Evolving flatfish found, according to articles in New Scientist, 13 July 2008, p11, and Nature, vol 454, p209, 10 July 2008. Flatfish, such as the sole and flounder, have both their eyes on one side of their body. This means they can lie on their sides on the bottom of the sea and watch what’s going on above them with both eyes. When they are hatched they have eyes on the opposite sides of the head, just like any other fish, but as they mature and take up their adult habit of lying on their side on the sea bottom, one eye migrates to “up-side” of the head. There has been much speculation as to how this could evolve from a fish with eyes on opposite sides of its head.
Matt Friedman of the University of Chicago has found two fossil fish that have one eye in the normal position in the skull and the other closer to the midline, although still on the opposite side of the skull. The fish are of adult size, so are not juveniles whose eyes have not finished migrating. According to the Nature editor’s summary: “This is a graphic example of a transitional form spotted in the fossil record, confirming that the evolution of the specialized flatfish body plan was a gradual process.” Friedman suggests the fish lived on the sea bottom and propped themselves up with their fins, like living flatfish do, so that “a small asymmetry is better than none to see the water column above you”. The asymmetrical fossil fish lived alongside the oldest known sole (a still living flat fish) for several million years, before becoming extinct.
Freidman commented in his article in Nature: “The sudden appearance of anatomically modern pleuronectiform groups in the Palaeogene period matches the pattern repeated by many acanthomorph clades. Inferring interrelationships between higher groups in this explosive radiation has proved difficult, and an unresolved bush persists.” (“Pleuronectiform” is the scientific name for flat fish.)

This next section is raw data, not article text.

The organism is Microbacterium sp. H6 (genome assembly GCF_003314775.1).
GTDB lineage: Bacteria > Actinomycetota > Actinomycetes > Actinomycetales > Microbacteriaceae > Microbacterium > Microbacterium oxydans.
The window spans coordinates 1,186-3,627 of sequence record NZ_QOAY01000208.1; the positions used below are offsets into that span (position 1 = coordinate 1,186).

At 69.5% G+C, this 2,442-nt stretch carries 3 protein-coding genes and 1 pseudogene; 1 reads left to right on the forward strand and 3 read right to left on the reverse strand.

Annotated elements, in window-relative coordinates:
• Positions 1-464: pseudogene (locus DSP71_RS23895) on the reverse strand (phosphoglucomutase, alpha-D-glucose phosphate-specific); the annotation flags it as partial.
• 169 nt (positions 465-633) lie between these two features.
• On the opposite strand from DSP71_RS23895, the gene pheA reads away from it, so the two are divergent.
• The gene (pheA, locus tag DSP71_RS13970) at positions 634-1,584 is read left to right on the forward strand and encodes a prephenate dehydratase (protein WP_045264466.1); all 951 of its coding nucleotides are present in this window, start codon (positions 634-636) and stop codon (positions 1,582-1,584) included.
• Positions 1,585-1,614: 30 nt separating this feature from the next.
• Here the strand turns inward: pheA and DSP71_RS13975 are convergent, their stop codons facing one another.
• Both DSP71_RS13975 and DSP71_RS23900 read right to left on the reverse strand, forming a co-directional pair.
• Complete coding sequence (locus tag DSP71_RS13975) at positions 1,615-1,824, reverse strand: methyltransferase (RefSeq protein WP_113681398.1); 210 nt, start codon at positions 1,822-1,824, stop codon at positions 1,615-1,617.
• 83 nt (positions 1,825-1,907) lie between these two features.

Editorial Comment: If these fossil fish lived alongside the oldest sole, this only proves there were once more varieties of flat fish than there are now. Freidman’s comment that “anatomically modern” fish of this group appear suddenly in the fossil record is an admission that the fossils he describes are not the ancestors of flat fish, and no other fossils show signs of evolving into flatfish either.
If Friedman is right about these fishes’ habit of lying propped up on one side then these fish are fully functioning fish, not half-evolved flat fish. The claim that these fish fossils, or any other fossils, are transitional forms is futile because transition is an active process and cannot be proven from fossils. To prove a transition you must observe the change actually happening. This cannot happen with fossils because they are dead and not doing anything. Acanthomorphs are all the spiny-rayed fish, including most of the familiar sea and freshwater fishes, such as trout, perch, cod, tuna, etc. and Freidman’s statement about them means that other fish beside flat fish also appear as fully formed fish and stay that way. This is exactly what you would predict if fish were created as separate kinds and have reproduced after their kinds ever since. (Ref. vertebrates, ichthyology)
Evidence News 24 Sept 2008